In the recording of the SpaceX live-stream covering the return of the Inspiration4 crew in the Dragon spacecraft one can see an aircraft visually cross path with the capsule at 22:59:58. While the encounter is stunning to see, the proximity is surely just apparent, owed to the viewing angle and extreme focal length of the lens. I asked a question over on space exploration but it occurred to me that many aspects are actually aviation questions. Here are my questions regarding the aviation side of the incidence.

The video is apparently taken from another aircraft. The GPS data visible in the upper left corner indicates an altitude of "20.846 "20,846" (?), I suppose 20.846 km 20,846 feet, above mean sea level.

At closer inspection, the crossing airplane seems to me at an angle of maybe 15 or 20 degrees above or below the horizontal plane (the vertical stabilizer seems visible and the wings seem to appear at a flat angle).

I have the following questions:

  • Which airplane was that? In particular, was it a another flight related to the landing, operated by SpaceX?
  • At what altitude was the crossing airplane flying at that time?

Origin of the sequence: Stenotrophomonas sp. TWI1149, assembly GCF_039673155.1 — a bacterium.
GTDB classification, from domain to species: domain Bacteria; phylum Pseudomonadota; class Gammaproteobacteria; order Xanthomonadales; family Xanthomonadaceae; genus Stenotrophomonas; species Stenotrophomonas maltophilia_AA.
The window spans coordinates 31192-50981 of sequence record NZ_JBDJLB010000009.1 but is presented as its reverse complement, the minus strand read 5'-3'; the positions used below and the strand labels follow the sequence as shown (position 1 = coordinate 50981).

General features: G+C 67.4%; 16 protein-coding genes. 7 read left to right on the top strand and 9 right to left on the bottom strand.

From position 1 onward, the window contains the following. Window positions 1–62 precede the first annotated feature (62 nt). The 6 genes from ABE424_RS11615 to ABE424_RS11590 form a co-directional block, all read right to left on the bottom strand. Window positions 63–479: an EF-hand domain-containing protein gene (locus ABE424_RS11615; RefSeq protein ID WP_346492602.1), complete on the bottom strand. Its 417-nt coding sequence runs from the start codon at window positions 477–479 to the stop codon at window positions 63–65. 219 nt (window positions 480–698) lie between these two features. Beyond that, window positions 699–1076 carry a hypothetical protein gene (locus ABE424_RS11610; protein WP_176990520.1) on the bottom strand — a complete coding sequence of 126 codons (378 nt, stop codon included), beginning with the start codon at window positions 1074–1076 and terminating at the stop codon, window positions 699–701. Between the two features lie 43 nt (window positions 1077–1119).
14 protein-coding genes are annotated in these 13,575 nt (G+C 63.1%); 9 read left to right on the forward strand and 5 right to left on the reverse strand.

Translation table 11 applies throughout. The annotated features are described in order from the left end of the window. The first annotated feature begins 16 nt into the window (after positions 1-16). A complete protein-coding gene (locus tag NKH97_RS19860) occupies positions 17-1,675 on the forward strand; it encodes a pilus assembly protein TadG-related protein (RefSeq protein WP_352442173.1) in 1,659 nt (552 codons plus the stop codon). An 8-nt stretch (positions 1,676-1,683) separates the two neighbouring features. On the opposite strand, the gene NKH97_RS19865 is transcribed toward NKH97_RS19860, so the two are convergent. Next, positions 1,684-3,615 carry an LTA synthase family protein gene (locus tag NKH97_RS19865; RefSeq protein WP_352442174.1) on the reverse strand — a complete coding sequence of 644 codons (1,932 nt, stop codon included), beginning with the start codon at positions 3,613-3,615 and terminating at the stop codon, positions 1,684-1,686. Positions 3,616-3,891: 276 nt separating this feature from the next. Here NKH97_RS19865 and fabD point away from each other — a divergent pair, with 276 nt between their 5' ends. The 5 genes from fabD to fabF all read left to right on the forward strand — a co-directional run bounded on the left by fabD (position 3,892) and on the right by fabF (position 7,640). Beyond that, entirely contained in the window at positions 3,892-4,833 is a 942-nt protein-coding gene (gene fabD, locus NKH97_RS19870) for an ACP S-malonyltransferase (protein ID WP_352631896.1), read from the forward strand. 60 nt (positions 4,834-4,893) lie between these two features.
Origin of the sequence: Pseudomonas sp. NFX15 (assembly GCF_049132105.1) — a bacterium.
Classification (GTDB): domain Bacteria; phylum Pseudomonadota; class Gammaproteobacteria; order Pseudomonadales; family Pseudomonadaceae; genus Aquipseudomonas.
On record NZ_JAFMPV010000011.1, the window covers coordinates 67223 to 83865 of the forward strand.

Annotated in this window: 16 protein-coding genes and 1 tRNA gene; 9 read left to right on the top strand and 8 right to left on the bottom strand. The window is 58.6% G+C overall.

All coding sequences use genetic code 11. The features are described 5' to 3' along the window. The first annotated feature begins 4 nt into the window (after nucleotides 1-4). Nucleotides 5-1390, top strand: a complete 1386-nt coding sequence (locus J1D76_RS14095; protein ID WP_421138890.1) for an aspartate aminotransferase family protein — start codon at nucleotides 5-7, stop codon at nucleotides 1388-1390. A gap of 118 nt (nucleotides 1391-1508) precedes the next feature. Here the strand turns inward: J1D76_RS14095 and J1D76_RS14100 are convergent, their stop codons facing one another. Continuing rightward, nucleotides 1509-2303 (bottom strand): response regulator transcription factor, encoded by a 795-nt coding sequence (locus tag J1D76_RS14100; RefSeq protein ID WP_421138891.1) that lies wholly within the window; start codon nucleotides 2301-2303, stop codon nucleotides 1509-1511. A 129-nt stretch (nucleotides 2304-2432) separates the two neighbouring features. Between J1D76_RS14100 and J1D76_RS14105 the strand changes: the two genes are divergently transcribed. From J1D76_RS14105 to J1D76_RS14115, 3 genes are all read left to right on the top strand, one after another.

• From what I have read, the landing zone is in international waters outside the jurisdiction of the FAA; therefore, no Temporary Flight Restriction can be issued. Instead, a general Notice to Airmen is issued whose character, I understand, is advisory. (This resembles the situation on sea where the coast guard merely "discourages" vessels to enter the exclusion zone.) Did such a Notice to Airmen exist? If the airplane was not SpaceX's, was it violating/ignoring that notice?

The following image is a frame from the video. The bright dot in the middle is the capsule. I'm not sure what the direction of the shot is, whether it is pointing upwards or downwards, and at what angle. Knowing the altitude of the other plane would give us an idea.

screenshot from SpaceX video Inspiration4 | Splashdown showing aircraft crossing path

  • $\begingroup$ 20.846km is over 68,000 feet, that's unusually high for most aircraft. $\endgroup$
    – Ron Beyer
    Sep 20 '21 at 11:34
  • $\begingroup$ You've already asked this on Space.SE, please do not cross-post. $\endgroup$
    – GdD
    Sep 20 '21 at 12:31
  • $\begingroup$ @GdD While the questions are (closely) related I hope they differ enough: Aviation is more suited to ask identification and regulation questions while space exploration is perhaps better for asking about safety issues related to the re-entry. I should edit the space exploration question though to make the focus clearer, now that I turfed the aviation part here. $\endgroup$ Sep 20 '21 at 13:11